Decoding Mammography (Part 2) – Digital Mammography v.s. Three-dimensional Mammography (Sponsored)
Mammography is widely recognized as the “gold standard” in detecting breast cancer. Additionally, today’s mammograms expose the breast to much less radiation compared with those in the past and are more accurate. It’s recommended that women begin an annual mammogram at age 40. There are different types of mammograms.
Digital and conventional mammography both use x-rays to produce an image of the breast. In conventional mammography, the image is stored directly on film whereas, in digital mammography, an electronic image of the breast is stored as a computer file. This digital information can be enhanced, magnified, or manipulated for further evaluation.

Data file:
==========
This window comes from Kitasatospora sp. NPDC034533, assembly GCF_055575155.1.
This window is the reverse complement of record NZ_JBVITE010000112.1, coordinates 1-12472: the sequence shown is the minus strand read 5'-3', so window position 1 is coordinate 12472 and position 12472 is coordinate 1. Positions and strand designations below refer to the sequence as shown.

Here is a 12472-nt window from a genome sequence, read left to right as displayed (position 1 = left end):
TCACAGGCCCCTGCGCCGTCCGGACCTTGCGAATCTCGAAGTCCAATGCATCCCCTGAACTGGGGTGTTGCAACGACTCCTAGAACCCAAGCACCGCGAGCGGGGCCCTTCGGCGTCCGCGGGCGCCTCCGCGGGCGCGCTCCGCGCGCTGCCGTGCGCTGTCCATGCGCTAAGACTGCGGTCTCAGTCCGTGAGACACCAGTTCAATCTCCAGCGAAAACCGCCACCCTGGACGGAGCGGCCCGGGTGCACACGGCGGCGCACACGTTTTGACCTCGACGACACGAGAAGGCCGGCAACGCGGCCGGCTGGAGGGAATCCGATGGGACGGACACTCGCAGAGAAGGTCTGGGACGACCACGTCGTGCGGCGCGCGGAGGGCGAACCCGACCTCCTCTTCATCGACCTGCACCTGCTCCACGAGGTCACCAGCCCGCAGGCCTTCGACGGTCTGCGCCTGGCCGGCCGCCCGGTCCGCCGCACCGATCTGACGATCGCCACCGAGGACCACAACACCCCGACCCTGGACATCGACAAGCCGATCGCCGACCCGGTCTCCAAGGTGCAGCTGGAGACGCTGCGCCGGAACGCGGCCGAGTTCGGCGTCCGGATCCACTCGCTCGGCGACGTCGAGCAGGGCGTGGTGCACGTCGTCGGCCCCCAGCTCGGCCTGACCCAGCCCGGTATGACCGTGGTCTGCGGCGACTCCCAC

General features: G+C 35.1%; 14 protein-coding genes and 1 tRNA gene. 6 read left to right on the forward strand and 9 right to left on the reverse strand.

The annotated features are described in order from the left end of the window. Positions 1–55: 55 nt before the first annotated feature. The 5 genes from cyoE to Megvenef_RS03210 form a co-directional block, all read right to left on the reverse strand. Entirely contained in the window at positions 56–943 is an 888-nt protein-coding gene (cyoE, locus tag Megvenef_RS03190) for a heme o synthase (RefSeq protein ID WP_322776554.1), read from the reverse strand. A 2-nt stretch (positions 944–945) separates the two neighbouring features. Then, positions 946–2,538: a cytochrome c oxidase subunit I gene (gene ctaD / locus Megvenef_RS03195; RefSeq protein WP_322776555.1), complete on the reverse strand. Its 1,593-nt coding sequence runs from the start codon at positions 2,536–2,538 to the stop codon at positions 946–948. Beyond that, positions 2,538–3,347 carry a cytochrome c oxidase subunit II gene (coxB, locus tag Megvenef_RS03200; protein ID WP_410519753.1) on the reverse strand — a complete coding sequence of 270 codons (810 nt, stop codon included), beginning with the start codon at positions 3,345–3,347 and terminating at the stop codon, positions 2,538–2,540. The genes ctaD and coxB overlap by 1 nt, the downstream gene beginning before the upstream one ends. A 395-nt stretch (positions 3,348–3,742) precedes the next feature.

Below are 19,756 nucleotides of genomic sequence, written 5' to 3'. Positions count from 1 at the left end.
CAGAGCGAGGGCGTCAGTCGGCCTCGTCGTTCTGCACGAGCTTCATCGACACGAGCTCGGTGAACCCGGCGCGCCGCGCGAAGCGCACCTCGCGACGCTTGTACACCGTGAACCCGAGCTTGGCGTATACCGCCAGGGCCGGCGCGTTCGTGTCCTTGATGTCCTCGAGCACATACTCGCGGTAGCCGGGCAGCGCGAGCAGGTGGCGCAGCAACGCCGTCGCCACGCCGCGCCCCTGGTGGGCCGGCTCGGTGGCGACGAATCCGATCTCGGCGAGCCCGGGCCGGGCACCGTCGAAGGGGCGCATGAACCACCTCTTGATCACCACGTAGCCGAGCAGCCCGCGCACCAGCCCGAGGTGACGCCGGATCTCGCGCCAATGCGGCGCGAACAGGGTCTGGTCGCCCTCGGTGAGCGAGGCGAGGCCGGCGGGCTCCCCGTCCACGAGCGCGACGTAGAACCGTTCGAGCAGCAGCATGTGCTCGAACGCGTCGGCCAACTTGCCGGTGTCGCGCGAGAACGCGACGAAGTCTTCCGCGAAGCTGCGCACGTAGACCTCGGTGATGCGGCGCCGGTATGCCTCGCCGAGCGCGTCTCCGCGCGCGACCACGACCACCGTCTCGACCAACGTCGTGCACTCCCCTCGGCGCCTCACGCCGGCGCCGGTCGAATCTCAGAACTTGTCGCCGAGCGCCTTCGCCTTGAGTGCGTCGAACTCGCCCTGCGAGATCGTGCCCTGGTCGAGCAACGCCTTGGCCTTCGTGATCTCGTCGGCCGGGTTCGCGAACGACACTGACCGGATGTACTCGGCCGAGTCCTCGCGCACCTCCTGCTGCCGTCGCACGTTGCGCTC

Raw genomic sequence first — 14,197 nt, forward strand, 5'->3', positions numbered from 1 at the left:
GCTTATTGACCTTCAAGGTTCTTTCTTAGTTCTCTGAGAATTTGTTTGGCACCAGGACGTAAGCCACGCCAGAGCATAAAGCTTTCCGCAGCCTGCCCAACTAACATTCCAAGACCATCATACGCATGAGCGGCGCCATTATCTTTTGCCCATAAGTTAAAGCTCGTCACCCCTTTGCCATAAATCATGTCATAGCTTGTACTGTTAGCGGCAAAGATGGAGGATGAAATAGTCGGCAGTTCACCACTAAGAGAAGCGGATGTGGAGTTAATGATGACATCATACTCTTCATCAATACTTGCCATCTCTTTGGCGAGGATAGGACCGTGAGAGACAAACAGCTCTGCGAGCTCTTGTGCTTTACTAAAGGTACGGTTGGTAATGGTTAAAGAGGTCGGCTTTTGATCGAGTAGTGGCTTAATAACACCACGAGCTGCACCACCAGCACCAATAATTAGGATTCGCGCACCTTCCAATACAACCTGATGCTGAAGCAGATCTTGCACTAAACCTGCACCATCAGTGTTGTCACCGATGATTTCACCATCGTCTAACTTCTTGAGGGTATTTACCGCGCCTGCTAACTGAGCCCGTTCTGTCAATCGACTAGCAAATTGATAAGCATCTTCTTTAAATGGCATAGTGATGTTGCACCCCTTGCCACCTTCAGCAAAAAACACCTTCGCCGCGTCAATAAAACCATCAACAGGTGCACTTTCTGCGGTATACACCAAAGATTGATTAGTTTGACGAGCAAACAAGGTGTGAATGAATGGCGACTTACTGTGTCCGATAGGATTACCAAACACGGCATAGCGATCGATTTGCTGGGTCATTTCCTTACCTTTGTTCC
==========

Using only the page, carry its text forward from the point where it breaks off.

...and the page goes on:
Three-dimensional (3-D) Mammography
Also known as Tomosynthesis this is a type of digital mammography that produces a 3D image of the breast by using several low dose x-rays obtained at different angles. For tomosynthesis, the breast is positioned and compressed in the same way as for a mammogram, but the x-ray tube moves in a circular arc around the breast, and the information is sent to a computer, which produces a focused 3-D image of the breast. The 3-D images enable doctors to see inside the breast more clearly than with a standard 2-view mammogram. While 3-D mammograms expose the breasts to more radiation than standard mammograms, they remain within FDA-approved safe levels for radiation from mammograms.
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